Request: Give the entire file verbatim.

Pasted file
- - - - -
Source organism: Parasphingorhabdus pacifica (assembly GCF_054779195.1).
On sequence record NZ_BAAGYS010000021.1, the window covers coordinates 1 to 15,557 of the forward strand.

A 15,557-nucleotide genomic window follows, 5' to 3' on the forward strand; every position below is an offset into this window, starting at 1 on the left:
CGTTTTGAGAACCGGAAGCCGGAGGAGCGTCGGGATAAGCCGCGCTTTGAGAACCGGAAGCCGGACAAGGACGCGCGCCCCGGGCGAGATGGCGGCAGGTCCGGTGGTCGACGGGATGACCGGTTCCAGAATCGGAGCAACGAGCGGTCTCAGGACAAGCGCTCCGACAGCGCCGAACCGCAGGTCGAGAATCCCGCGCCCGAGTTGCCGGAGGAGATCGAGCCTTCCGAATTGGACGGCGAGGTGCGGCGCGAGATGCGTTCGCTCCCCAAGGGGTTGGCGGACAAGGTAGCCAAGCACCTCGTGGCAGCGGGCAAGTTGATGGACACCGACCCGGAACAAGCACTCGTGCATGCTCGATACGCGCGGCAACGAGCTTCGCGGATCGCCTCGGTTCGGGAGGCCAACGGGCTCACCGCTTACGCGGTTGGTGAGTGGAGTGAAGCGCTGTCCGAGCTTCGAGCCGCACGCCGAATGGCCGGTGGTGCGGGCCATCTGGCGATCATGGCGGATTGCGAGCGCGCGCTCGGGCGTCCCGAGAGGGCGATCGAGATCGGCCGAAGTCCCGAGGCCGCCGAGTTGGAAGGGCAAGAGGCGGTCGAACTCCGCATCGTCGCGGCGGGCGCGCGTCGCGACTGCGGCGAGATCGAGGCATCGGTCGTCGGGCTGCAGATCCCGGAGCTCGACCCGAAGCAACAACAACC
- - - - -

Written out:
Source organism: Parasphingorhabdus pacifica (assembly GCF_054779195.1).
On sequence record NZ_BAAGYS010000021.1, the window covers coordinates 1 to 15,557 of the forward strand.

A 15,557-nucleotide genomic window follows, 5' to 3' on the forward strand; every position below is an offset into this window, starting at 1 on the left:
CGTTTTGAGAACCGGAAGCCGGAGGAGCGTCGGGATAAGCCGCGCTTTGAGAACCGGAAGCCGGACAAGGACGCGCGCCCCGGGCGAGATGGCGGCAGGTCCGGTGGTCGACGGGATGACCGGTTCCAGAATCGGAGCAACGAGCGGTCTCAGGACAAGCGCTCCGACAGCGCCGAACCGCAGGTCGAGAATCCCGCGCCCGAGTTGCCGGAGGAGATCGAGCCTTCCGAATTGGACGGCGAGGTGCGGCGCGAGATGCGTTCGCTCCCCAAGGGGTTGGCGGACAAGGTAGCCAAGCACCTCGTGGCAGCGGGCAAGTTGATGGACACCGACCCGGAACAAGCACTCGTGCATGCTCGATACGCGCGGCAACGAGCTTCGCGGATCGCCTCGGTTCGGGAGGCCAACGGGCTCACCGCTTACGCGGTTGGTGAGTGGAGTGAAGCGCTGTCCGAGCTTCGAGCCGCACGCCGAATGGCCGGTGGTGCGGGCCATCTGGCGATCATGGCGGATTGCGAGCGCGCGCTCGGGCGTCCCGAGAGGGCGATCGAGATCGGCCGAAGTCCCGAGGCCGCCGAGTTGGAAGGGCAAGAGGCGGTCGAACTCCGCATCGTCGCGGCGGGCGCGCGTCGCGACTGCGGCGAGATCGAGGCATCGGTCGTCGGGCTGCAGATCCCGGAGCTCGACCCGAAGCAACAACAACC